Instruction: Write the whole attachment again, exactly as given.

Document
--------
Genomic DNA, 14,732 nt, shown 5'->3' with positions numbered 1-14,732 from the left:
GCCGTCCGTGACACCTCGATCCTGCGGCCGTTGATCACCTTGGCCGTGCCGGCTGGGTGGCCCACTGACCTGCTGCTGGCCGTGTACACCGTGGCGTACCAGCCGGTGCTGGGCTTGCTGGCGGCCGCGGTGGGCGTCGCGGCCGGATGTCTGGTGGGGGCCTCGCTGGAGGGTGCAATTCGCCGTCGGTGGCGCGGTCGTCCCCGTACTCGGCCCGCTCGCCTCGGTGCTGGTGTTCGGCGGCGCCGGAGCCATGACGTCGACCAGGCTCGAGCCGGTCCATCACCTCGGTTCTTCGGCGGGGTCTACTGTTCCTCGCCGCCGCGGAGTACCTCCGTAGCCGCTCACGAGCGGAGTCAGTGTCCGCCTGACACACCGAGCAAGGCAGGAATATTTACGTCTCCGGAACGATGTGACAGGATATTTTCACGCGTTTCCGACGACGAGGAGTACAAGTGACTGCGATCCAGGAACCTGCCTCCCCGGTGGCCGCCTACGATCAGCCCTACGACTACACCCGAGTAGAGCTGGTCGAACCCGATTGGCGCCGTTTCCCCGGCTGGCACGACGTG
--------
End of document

Genomic DNA, 14,732 nt, shown 5'->3' with positions numbered 1-14,732 from the left:
GCCGTCCGTGACACCTCGATCCTGCGGCCGTTGATCACCTTGGCCGTGCCGGCTGGGTGGCCCACTGACCTGCTGCTGGCCGTGTACACCGTGGCGTACCAGCCGGTGCTGGGCTTGCTGGCGGCCGCGGTGGGCGTCGCGGCCGGATGTCTGGTGGGGGCCTCGCTGGAGGGTGCAATTCGCCGTCGGTGGCGCGGTCGTCCCCGTACTCGGCCCGCTCGCCTCGGTGCTGGTGTTCGGCGGCGCCGGAGCCATGACGTCGACCAGGCTCGAGCCGGTCCATCACCTCGGTTCTTCGGCGGGGTCTACTGTTCCTCGCCGCCGCGGAGTACCTCCGTAGCCGCTCACGAGCGGAGTCAGTGTCCGCCTGACACACCGAGCAAGGCAGGAATATTTACGTCTCCGGAACGATGTGACAGGATATTTTCACGCGTTTCCGACGACGAGGAGTACAAGTGACTGCGATCCAGGAACCTGCCTCCCCGGTGGCCGCCTACGATCAGCCCTACGACTACACCCGAGTAGAGCTGGTCGAACCCGATTGGCGCCGTTTCCCCGGCTGGCACGACGTG